Commissioner, Health Officer Have Tense Exchange Over Schools Going Remote, Threats To Health Staff
By Beth Milligan | April 8, 2021
Grand Traverse County Commissioner Brad Jewett sharply criticized a decision to move local middle and high schools to virtual instruction this week during a COVID-19 update at the commission's Wednesday meeting. An ensuing tense exchange between Jewett, other commissioners, and Grand Traverse County Health Department Health Officer Wendy Hirschenberger revealed that the Health Department recommended but did not mandate the school closures, and that health staff have received repeated threats - including this week - that were serious enough to merit contacting law enforcement.
Jewett said he received "several" angry calls from parents this week over receiving late notice Monday that classes would be going virtual Tuesday morning. Jewett said that only giving 15 hours' notice to parents was "bullcrap," and that it didn't make sense to keep middle and high school students home when many of those households also have elementary students who are still attending face-to-face classes. "There is really not much logic behind these decisions," said Jewett. He said that shutdown efforts to control COVID-19 were ineffective and that Michigan should stop trying to contain the disease and reopen for business.
During the commission update, Hirschenberger clarified that the Health Department did not mandate the school closures, but instead gave input to superintendents about moving to virtual instruction - a move that was supported by all because of the skyrocketing number of local cases and hospitalizations, she said. Because additional state funding is available to schools that offer at least 20 hours a week of in-person instruction, schools asked the Health Department to use "directed" language in its recommendation to ensure the districts didn't lose funding. Traverse City Area Public Schools put out a press release stating that middle and high schools were going remote based on "input" from the Health Department, while Grand Traverse Area Catholic Schools said in an email to staff and families that it received a "directive" from local public health officials to move to online learning.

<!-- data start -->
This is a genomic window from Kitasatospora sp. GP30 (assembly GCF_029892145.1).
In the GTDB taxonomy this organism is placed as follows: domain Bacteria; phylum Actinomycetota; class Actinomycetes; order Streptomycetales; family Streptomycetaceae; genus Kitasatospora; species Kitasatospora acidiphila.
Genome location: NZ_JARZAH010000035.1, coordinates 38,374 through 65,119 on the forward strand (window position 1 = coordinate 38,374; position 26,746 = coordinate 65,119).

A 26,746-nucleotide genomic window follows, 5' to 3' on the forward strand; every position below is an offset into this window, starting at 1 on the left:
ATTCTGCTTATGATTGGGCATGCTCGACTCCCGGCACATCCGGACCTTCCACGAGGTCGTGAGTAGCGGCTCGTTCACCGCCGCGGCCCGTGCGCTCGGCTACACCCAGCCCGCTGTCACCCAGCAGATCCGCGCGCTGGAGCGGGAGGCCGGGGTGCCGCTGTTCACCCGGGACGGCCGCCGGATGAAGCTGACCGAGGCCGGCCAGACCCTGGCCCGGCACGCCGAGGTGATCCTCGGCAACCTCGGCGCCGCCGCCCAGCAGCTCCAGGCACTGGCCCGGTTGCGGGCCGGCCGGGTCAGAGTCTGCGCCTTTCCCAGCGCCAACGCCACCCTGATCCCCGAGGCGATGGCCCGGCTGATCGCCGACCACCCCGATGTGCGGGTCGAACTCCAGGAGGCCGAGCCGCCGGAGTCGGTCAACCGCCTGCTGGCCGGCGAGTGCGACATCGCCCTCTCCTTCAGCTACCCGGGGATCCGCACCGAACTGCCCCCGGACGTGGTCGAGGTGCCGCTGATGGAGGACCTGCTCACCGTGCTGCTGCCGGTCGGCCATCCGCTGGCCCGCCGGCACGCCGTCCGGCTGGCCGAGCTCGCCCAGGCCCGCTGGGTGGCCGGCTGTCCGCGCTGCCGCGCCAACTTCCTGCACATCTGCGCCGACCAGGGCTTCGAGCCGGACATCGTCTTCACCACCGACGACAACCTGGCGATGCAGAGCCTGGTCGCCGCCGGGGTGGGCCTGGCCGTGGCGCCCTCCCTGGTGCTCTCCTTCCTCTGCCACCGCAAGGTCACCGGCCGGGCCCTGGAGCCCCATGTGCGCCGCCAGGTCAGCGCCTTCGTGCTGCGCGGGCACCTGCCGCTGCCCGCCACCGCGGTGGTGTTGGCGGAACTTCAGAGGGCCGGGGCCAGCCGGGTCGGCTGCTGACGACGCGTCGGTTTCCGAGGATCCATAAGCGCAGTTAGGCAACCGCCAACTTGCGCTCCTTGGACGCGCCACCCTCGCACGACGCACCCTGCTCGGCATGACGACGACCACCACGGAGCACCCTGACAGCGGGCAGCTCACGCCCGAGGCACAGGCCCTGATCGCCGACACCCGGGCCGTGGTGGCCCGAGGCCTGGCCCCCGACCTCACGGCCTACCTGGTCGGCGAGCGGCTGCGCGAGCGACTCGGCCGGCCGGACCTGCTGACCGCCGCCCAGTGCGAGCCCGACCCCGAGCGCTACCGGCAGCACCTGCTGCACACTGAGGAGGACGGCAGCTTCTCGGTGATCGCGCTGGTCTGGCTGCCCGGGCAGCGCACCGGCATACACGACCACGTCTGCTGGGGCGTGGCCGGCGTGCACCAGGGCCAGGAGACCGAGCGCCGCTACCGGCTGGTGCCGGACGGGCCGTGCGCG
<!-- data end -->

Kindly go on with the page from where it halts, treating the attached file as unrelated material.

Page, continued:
The public perception that the Health Department mandated remote learning generated threats to staff this week, said Hirschenberger, which were referred to law enforcement. She said that throughout the pandemic, health department employees have been "yelled at, sworn at, screamed at, and threatened," a situation she said remained a serious ongoing concern. Jewett said no employees should ever be threatened, but that parents were understandably frustrated about the handling of school closures. Commissioners Bryce Hundley and Betsy Coffia said that the board needed to take the threat of violence against county employees seriously and should not brush past staff concerns.
"They are doing their best to keep the county safe," said Hundley. Coffia said she thought commissioners were "glossing over the fact" that Hirschenberger and her staff were receiving "threats to their lives," adding: "I believe this board should not take that lightly." Coffia said that not condemning such threats in strong terms would send a public message that such behavior was acceptable or not taken seriously by the commission.
County staff said they would share Jewett's concerns about the timing of announcements for changes in learning with school superintendents. According to Hirschenberger, the Health Department will be reconvening with school leaders Friday to evaluate options for the next week. Middle and high schools are currently set to return to face-to-face learning Monday, but that could be delayed depending on case data for the region.Comment